Using information obtained from the relevant county tax collector’s or auditor-controller’s offices, calculated the estimated total countywide property tax impact of each campus’s lease exemptions in fiscal year 2014–15.
To estimate the property tax impacts of campus-owned properties that are leased to private third parties and are therefore taxable we obtained the following property tax information from the relevant county assessor’s, tax collector’s, or auditor controller’s office:
|5.||Determine whether any CSU or UC campus has an existing contract, agreement, or any other in lieu payment arrangement with its neighboring fire agency to offset the revenue loss to that agency due to campus property acquisitions, construction, or expansions.||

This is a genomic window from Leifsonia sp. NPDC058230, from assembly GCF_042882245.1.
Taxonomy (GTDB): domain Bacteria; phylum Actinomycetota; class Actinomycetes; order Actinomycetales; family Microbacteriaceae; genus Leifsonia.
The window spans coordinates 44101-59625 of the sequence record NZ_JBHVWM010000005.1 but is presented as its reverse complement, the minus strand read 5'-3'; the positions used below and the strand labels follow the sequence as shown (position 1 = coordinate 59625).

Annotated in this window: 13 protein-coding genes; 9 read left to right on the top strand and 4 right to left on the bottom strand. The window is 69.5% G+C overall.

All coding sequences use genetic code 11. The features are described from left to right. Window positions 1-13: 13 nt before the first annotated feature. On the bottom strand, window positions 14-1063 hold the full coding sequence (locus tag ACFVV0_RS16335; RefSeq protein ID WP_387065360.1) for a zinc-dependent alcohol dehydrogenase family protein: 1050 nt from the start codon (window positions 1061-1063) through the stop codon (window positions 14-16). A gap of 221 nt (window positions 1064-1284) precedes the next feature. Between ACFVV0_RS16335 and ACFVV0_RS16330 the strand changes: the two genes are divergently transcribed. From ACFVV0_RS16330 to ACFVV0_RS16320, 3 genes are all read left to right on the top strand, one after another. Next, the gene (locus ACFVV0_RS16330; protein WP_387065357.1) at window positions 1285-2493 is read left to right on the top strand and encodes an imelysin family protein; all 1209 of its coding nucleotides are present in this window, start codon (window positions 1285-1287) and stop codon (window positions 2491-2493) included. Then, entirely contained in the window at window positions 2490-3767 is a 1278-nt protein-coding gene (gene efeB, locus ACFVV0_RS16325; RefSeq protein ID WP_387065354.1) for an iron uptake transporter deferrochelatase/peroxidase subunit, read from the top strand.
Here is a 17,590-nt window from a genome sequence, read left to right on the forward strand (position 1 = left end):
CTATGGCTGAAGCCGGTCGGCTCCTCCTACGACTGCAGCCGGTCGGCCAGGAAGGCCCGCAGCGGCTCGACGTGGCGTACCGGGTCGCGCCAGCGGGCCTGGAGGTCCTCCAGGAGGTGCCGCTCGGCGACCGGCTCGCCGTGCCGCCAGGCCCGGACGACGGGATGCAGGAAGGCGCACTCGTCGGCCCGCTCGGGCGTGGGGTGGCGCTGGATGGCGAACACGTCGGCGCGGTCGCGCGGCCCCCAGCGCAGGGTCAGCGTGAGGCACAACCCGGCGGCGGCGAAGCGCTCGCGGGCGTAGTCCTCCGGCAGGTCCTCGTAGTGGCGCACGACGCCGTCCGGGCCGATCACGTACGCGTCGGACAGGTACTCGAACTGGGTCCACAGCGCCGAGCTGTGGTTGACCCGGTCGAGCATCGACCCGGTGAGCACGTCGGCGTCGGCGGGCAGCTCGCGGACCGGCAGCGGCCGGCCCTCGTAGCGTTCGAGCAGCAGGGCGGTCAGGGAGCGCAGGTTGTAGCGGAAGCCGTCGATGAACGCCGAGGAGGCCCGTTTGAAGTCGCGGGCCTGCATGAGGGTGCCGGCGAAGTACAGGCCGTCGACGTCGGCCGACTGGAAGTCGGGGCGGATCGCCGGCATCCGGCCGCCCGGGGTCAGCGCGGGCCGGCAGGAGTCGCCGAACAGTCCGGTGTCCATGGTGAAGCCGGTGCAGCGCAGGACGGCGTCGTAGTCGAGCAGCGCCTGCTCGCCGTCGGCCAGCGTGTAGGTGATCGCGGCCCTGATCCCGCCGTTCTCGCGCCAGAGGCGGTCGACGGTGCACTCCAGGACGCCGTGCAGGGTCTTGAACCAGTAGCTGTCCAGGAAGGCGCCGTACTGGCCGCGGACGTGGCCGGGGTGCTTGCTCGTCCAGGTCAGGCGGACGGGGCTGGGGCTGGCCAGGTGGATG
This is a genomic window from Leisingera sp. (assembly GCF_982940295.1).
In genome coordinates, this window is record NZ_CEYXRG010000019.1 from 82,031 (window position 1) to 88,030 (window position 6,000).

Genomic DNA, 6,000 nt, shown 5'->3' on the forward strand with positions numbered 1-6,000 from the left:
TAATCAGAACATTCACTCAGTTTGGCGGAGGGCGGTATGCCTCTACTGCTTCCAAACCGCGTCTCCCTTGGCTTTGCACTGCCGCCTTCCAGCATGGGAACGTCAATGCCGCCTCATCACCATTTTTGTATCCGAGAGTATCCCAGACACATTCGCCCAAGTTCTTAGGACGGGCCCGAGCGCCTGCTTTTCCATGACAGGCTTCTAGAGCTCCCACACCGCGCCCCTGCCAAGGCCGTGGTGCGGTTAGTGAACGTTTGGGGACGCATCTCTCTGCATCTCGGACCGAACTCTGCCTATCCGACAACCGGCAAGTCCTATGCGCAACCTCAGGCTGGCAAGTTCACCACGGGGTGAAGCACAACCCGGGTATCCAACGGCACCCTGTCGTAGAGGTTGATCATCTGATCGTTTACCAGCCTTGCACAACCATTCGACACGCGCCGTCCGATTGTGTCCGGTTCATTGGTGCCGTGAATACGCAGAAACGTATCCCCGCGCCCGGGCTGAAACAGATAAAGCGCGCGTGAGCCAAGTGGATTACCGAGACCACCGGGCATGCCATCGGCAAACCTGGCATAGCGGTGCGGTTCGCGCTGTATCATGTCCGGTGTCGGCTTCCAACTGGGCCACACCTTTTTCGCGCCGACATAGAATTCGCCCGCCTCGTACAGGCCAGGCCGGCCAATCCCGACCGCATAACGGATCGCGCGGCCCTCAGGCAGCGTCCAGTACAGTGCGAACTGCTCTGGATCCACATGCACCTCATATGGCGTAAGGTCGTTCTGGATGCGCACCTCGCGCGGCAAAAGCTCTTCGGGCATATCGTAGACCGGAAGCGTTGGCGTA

|6.||For a selection of four CSU and three UC campuses, determine whether the local government that hosts the campus or its property has placed a local tax measure on the ballot since January 1, 2010, to pay for public safety services.||
For each of the seven originally selected campuses, performed the following:
|7.||Review and assess any other issues that are significant to the audit. For the seven originally selected campuses, performed the following:||
Sources: California State Auditor’s analysis of Joint Legislative Audit Committee audit request number 2015-106 and information and documentation identified in the table column titled Method.
Methods to Address Data Reliability